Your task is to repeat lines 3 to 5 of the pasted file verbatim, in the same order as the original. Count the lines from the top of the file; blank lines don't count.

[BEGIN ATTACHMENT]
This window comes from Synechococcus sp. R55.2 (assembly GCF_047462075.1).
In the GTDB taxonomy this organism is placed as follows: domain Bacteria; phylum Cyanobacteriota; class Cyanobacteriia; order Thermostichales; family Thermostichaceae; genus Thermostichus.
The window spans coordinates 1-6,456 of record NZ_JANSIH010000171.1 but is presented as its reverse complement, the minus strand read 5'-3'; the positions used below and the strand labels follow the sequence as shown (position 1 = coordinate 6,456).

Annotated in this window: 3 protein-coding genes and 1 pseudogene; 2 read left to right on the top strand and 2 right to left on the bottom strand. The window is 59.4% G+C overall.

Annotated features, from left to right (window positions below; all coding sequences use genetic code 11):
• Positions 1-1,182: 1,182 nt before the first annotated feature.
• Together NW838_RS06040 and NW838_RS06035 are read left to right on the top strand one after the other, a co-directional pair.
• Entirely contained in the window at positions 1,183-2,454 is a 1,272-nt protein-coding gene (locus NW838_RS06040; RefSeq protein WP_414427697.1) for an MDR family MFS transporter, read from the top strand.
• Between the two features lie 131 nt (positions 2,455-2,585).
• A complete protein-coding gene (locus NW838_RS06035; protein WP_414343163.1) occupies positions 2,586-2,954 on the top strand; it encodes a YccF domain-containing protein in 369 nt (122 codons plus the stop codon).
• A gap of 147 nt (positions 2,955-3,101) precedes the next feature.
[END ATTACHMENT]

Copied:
The window spans coordinates 1-6,456 of record NZ_JANSIH010000171.1 but is presented as its reverse complement, the minus strand read 5'-3'; the positions used below and the strand labels follow the sequence as shown (position 1 = coordinate 6,456).

Annotated in this window: 3 protein-coding genes and 1 pseudogene; 2 read left to right on the top strand and 2 right to left on the bottom strand. The window is 59.4% G+C overall.

Annotated features, from left to right (window positions below; all coding sequences use genetic code 11):